Motion Blur

Trick Photography And Special Effects

Trick Photography and Special Effects

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When we see lines drawn radiating from the back of a car, a cat, or a comic strip character, we instinctively know that the subject is supposed to be in motion. Those lines represent motion blur, which is actually a photographic mistake caused by using a slow shutter speed on a fast subject. The image's subject appears totally or partially blurred against the background because the subject actually traveled some distance during the fraction of a second that the camera shutter was open.

In the early days of photography, motion blur was a common occurrence, primarily because shutter speeds were slow, and film sensitivity was not very great. Today, motion blur is unusual, unless the photographer is capturing the subject this way on purpose by using the least sensitive film available or by using a small lens opening and a correspondingly slower shutter. If you want to try to approximate the effect of motion blur, Photoshop gives you a tool that can do it.

The Motion Blur (Filter>Blur>Motion Blur) filter can add the appearance of motion to a stationary object by placing a directional blur for a predetermined distance. In the Motion Blur dialog box, shown in Figure 15.14, you can set both the distance and direction of the blur according to how fast and in what direction you want the object to appear to be traveling. The distance sets how much of a blur is applied—or how far the original image is "moved." The angle sets the direction of the blur. To adjust, drag the Radius slider or enter precise values into the field next to it. The trick, however, is to select the right area to which to apply Motion Blur. To get a convincing blur, you need to blur the space where the object theoretically was, as well as to where it theoretically has moved.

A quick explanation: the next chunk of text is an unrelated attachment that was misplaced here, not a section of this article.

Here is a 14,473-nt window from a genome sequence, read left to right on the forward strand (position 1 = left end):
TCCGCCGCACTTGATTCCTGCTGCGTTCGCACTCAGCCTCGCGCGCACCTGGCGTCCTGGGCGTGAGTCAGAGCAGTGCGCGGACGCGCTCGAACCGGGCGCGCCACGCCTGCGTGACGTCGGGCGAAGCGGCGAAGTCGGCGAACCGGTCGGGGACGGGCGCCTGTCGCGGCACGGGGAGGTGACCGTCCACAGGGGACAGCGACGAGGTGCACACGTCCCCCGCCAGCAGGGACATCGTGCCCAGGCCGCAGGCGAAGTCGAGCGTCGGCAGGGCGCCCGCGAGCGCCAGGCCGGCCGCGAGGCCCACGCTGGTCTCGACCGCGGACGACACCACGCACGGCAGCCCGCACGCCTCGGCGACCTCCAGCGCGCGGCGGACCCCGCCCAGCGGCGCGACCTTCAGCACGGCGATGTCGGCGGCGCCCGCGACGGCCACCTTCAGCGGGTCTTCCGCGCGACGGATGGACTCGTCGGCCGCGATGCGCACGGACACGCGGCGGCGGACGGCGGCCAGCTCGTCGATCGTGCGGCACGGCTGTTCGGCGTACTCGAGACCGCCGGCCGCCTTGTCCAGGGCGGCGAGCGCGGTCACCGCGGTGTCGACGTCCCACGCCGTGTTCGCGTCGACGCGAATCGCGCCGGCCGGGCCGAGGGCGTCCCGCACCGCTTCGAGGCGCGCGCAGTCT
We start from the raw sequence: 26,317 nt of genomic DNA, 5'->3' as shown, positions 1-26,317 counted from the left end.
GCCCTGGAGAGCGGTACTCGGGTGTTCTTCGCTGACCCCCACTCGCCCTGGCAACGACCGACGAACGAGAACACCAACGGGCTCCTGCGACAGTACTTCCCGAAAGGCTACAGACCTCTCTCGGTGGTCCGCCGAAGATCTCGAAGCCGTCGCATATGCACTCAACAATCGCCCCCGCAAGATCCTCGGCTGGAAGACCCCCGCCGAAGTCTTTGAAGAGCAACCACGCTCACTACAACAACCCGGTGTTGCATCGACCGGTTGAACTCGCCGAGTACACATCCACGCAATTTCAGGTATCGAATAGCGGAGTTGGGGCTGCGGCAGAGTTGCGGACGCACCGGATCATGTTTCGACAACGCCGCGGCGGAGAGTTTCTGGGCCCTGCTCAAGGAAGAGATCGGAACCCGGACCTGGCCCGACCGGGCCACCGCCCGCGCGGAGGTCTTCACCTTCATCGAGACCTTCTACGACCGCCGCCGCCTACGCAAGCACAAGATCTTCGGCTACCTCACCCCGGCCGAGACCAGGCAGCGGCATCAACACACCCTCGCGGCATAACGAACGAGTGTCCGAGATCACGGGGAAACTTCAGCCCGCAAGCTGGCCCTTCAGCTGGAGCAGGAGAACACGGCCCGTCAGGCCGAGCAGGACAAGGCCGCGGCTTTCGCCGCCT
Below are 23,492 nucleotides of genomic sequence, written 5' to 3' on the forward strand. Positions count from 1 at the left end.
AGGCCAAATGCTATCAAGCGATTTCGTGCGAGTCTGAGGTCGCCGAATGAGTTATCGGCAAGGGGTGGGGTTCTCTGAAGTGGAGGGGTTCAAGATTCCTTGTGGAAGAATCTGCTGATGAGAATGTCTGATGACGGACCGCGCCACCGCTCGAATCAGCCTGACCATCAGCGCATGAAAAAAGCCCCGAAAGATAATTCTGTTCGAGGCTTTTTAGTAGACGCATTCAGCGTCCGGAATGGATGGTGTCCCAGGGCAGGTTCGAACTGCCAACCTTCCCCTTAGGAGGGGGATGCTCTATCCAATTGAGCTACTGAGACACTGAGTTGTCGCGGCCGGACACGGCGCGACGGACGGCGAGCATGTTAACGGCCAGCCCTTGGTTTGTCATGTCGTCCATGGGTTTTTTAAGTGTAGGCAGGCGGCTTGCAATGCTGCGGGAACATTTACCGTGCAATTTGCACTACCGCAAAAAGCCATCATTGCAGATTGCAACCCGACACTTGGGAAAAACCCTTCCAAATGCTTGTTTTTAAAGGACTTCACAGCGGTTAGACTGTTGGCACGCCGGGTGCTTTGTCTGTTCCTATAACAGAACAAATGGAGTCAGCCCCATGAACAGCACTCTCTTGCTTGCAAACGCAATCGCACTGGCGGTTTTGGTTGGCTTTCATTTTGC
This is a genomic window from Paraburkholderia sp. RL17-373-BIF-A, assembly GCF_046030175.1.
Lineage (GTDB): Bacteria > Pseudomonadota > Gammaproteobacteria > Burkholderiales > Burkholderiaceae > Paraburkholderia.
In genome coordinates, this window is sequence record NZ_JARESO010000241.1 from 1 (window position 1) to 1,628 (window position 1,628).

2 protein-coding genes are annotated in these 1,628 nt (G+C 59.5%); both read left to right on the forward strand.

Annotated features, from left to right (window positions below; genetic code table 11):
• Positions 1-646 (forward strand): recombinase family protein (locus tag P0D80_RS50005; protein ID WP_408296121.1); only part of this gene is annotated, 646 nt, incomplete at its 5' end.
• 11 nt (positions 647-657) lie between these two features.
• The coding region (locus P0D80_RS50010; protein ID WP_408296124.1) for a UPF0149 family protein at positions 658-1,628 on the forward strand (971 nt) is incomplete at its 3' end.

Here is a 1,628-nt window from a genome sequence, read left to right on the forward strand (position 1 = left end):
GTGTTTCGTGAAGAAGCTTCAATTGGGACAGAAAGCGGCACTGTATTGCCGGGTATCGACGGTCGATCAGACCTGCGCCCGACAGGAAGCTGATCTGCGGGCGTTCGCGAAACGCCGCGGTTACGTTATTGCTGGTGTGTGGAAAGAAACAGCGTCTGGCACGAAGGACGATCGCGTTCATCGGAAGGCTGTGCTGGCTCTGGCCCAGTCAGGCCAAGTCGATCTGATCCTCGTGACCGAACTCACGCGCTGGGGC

FIGURE 15.14

Using the Motion Blur filter is tricky at best.

The Motion Blur filter doesn't do much for most photos. After all, the blur caused by the camera shaking is the kind of thing we usually try to avoid—not add. But, for some special effects, and for doing tricks with type, it has interesting possibilities. Figure 15.15 shows one possible use. First, I rendered the type and applied the Perspective transformation to give it some depth. Adding Motion Blur lets me run faster, but I could even take this further.

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